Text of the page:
Everyone in the music industry is looking for some magical solution to hit it big. Musicians are told that if they want to be successful they need to give music away for free, or focus on touring, or crowdfund their album, and many fail trying to fit these one-size strategies into their career. Karmin was successful with YouTube covers, but does that mean that everyone will be? Amanda Palmer raised a huge amount of money on Kickstarter, but does that mean that you should rush out and start a crowdfunding campaign?

The truth is that the music industry is not a one size fits all business, especially today where artists must pave their own paths. In the past, there was a more standard navigation through the industry. You needed to be signed to a label to reach your fans and the labels used standard methods such as radio and retail distribution to connect the artist with the fan. Today the internet provides nearly endless opportunities to reach and connect with fans. The internet allows niche genres to prosper and grow, and it allows amateur musicians to find their fanbase, find their voice, and grow into a professional. The name of the game is differentiation, and your strategy should reflect this.

Many artists have succeeded by going against some of the “rules” set by the music industry. Touring has received a lot of press coverage in recent years. Musicians are told that they can’t make a living from recorded music anymore and that touring is their main revenue stream. Alex Day does not tour. He makes 100% of his income from YouTube and recorded music sales. He found the solution that worked for him. He probably doesn’t make as much as the big pop stars, but he is able to live his passion and support his lifestyle with his music, something many musicians strive for.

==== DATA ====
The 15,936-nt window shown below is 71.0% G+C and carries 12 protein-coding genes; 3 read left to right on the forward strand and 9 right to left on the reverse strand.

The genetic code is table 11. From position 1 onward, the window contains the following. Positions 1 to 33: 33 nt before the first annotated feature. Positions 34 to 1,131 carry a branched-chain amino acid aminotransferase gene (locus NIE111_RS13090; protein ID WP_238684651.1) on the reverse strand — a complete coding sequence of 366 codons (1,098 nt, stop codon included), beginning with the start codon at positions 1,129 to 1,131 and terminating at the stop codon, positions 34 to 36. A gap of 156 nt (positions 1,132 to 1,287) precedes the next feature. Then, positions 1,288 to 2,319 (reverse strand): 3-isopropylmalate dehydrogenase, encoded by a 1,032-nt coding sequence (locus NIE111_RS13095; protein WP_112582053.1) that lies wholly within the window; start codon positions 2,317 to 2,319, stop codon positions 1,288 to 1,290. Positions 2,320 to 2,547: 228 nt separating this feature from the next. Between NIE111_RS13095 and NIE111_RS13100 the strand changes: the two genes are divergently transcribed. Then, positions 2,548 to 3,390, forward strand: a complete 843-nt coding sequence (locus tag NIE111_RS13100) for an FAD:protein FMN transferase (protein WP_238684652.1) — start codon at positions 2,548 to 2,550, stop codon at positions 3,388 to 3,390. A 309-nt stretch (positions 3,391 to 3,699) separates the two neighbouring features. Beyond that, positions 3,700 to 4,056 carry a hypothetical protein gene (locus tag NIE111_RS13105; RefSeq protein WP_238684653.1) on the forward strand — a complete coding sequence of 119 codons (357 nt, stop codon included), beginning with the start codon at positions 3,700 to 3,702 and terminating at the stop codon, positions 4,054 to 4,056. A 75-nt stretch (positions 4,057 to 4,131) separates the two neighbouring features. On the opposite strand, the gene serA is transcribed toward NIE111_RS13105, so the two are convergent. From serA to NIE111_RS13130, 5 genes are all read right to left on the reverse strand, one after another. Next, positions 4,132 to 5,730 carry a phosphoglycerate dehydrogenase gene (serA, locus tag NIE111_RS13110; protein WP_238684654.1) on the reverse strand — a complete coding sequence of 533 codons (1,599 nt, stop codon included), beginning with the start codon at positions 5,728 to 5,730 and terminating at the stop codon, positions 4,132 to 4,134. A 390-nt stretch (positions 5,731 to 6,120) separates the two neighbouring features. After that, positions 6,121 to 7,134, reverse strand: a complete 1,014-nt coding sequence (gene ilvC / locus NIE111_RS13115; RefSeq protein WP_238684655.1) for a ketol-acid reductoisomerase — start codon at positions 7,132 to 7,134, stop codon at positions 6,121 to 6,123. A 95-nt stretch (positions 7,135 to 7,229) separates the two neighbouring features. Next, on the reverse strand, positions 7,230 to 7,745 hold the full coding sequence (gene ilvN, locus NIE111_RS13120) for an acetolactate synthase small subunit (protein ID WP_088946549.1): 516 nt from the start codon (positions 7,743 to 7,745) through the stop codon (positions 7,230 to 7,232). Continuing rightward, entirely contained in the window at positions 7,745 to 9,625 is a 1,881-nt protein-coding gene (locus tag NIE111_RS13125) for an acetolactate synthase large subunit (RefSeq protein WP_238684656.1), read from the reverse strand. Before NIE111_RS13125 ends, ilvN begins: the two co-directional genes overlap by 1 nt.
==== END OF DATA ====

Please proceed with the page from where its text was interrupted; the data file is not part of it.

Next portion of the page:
Even if you do tour, your main revenue stream does not have to be from ticket sales. Some musicians can make more money from their merch table than they make from the actual show. You can sell anything from shirts, to posters, to keychains, and yes, even recorded music.

Music does not always need to be free. Many artists today will simply give music away for free and make their money at the live show, but that is not the only way. The internet has lowered the price of music, to a certain extent. Many people will simply download music for free or find it illegally and never pay a cent for a song. On the other hand, the internet has raised the price of music. The internet allows you to sell products targeted at your superfans, like box sets, bonus tracks, or signed albums. This was never possible, or financially viable, in the world of retail music stores.

That’s not to say that you can’t be successful by following what the industry says you should be doing. You should do something because it is the best option for you and your music, not because someone else was successful doing it.

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